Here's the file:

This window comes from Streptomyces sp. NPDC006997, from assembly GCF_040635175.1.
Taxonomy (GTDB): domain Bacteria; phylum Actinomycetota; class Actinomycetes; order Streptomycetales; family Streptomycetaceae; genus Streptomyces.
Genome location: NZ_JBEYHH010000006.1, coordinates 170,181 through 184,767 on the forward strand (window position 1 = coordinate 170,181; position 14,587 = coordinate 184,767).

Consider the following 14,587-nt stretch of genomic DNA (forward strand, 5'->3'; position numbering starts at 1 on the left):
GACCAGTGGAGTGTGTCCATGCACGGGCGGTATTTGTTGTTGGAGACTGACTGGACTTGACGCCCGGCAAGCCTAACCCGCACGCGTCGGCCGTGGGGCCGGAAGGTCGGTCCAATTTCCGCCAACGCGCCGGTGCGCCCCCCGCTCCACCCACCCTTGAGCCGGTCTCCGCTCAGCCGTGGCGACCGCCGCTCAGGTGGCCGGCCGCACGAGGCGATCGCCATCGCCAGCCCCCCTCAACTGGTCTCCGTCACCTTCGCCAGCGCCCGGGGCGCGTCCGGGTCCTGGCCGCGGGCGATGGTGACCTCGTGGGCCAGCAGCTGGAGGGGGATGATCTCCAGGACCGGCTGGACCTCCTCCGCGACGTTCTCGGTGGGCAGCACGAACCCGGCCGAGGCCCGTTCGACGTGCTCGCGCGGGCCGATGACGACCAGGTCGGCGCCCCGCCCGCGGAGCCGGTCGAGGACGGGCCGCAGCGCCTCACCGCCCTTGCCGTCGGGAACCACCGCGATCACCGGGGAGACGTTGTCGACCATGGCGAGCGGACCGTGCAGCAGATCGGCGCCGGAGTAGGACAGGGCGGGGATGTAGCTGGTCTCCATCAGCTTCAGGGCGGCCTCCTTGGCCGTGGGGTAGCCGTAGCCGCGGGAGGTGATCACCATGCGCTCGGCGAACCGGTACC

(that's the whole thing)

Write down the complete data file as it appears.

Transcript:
This window comes from Streptomyces sp. NPDC006997, from assembly GCF_040635175.1.
Taxonomy (GTDB): domain Bacteria; phylum Actinomycetota; class Actinomycetes; order Streptomycetales; family Streptomycetaceae; genus Streptomyces.
Genome location: NZ_JBEYHH010000006.1, coordinates 170,181 through 184,767 on the forward strand (window position 1 = coordinate 170,181; position 14,587 = coordinate 184,767).

Consider the following 14,587-nt stretch of genomic DNA (forward strand, 5'->3'; position numbering starts at 1 on the left):
GACCAGTGGAGTGTGTCCATGCACGGGCGGTATTTGTTGTTGGAGACTGACTGGACTTGACGCCCGGCAAGCCTAACCCGCACGCGTCGGCCGTGGGGCCGGAAGGTCGGTCCAATTTCCGCCAACGCGCCGGTGCGCCCCCCGCTCCACCCACCCTTGAGCCGGTCTCCGCTCAGCCGTGGCGACCGCCGCTCAGGTGGCCGGCCGCACGAGGCGATCGCCATCGCCAGCCCCCCTCAACTGGTCTCCGTCACCTTCGCCAGCGCCCGGGGCGCGTCCGGGTCCTGGCCGCGGGCGATGGTGACCTCGTGGGCCAGCAGCTGGAGGGGGATGATCTCCAGGACCGGCTGGACCTCCTCCGCGACGTTCTCGGTGGGCAGCACGAACCCGGCCGAGGCCCGTTCGACGTGCTCGCGCGGGCCGATGACGACCAGGTCGGCGCCCCGCCCGCGGAGCCGGTCGAGGACGGGCCGCAGCGCCTCACCGCCCTTGCCGTCGGGAACCACCGCGATCACCGGGGAGACGTTGTCGACCATGGCGAGCGGACCGTGCAGCAGATCGGCGCCGGAGTAGGACAGGGCGGGGATGTAGCTGGTCTCCATCAGCTTCAGGGCGGCCTCCTTGGCCGTGGGGTAGCCGTAGCCGCGGGAGGTGATCACCATGCGCTCGGCGAACCGGTACC